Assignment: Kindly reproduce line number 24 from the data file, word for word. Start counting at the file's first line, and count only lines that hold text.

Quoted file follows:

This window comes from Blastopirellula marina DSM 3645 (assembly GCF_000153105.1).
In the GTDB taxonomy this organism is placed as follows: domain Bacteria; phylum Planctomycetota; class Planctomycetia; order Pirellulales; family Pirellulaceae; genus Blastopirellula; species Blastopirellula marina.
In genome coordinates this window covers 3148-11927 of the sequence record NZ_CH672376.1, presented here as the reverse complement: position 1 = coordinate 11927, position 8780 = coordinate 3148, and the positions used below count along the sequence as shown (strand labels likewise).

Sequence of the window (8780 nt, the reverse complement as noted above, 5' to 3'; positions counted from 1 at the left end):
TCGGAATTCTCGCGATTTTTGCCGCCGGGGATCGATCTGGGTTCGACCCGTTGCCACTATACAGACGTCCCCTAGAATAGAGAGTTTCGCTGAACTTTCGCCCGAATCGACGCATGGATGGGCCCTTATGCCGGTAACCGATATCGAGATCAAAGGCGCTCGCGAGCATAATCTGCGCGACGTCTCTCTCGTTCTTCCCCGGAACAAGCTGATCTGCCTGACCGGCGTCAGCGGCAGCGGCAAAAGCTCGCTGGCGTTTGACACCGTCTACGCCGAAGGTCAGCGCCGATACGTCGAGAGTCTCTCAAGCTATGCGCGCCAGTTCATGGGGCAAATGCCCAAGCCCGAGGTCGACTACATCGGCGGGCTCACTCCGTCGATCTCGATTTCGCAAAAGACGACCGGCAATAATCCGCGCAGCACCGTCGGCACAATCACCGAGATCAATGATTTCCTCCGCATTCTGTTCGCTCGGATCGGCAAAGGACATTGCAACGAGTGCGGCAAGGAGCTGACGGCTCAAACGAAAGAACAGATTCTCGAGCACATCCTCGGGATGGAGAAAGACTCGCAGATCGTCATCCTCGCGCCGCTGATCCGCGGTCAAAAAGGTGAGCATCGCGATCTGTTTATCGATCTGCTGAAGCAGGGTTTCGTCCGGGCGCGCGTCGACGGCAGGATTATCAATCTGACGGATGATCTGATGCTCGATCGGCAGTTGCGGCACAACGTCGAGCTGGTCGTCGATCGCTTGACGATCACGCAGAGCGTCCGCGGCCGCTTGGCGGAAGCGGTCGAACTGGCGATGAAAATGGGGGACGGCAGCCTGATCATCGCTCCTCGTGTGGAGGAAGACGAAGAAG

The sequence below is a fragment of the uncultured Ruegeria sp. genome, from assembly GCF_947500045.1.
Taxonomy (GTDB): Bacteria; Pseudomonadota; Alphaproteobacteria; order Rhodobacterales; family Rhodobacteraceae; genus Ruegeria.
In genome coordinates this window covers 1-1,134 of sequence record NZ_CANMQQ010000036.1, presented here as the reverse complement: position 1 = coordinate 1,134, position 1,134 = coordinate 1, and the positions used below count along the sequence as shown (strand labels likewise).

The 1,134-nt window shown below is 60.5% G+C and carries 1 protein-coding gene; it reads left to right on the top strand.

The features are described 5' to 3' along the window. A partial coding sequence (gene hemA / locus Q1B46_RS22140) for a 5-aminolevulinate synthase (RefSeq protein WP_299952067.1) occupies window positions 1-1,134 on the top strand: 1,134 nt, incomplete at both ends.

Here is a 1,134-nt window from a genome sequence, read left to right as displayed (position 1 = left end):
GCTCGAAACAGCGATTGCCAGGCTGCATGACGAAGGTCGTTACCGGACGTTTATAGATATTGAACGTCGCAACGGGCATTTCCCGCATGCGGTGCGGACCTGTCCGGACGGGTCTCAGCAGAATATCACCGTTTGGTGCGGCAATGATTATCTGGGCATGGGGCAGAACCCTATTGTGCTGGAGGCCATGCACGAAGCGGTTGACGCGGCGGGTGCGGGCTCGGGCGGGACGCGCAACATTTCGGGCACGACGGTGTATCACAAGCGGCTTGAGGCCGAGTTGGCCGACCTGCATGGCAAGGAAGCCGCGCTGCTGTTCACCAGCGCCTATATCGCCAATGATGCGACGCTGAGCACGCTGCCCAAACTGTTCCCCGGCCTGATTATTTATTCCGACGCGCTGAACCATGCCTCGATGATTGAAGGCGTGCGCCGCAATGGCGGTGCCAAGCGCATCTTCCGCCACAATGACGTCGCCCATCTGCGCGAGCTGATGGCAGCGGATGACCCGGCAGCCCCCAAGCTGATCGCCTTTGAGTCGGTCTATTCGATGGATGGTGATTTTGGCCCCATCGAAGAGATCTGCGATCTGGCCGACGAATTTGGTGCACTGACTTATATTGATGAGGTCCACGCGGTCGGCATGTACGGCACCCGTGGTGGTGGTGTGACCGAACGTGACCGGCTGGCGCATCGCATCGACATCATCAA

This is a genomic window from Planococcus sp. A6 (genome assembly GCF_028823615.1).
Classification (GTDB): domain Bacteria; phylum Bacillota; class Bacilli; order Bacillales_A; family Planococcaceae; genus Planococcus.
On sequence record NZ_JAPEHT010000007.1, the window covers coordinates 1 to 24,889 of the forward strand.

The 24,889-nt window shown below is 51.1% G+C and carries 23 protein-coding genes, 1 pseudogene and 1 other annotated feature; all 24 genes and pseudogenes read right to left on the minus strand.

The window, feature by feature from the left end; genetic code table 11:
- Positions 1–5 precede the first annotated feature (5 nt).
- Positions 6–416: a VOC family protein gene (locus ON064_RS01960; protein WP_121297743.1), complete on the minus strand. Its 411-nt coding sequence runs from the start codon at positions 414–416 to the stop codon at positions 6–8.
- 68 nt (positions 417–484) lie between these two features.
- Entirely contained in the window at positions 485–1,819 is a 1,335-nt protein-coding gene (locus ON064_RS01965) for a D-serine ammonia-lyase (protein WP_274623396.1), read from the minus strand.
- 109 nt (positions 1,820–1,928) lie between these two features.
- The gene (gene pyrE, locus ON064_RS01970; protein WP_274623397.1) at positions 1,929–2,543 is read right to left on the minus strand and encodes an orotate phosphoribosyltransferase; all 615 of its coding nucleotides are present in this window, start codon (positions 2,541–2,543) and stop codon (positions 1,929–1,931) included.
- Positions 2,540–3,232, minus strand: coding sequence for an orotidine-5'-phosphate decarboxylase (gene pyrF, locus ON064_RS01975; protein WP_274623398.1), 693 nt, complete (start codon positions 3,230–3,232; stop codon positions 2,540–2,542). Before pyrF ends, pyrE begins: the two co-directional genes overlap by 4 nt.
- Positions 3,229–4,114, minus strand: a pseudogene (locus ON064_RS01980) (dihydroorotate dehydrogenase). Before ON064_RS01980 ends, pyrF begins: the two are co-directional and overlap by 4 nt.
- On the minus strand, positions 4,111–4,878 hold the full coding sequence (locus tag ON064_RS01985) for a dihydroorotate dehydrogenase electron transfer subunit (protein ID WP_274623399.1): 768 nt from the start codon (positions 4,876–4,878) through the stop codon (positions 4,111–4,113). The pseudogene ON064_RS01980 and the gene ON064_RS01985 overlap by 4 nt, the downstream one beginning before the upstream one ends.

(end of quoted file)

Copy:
- Positions 2,540–3,232, minus strand: coding sequence for an orotidine-5'-phosphate decarboxylase (gene pyrF, locus ON064_RS01975; protein WP_274623398.1), 693 nt, complete (start codon positions 3,230–3,232; stop codon positions 2,540–2,542). Before pyrF ends, pyrE begins: the two co-directional genes overlap by 4 nt.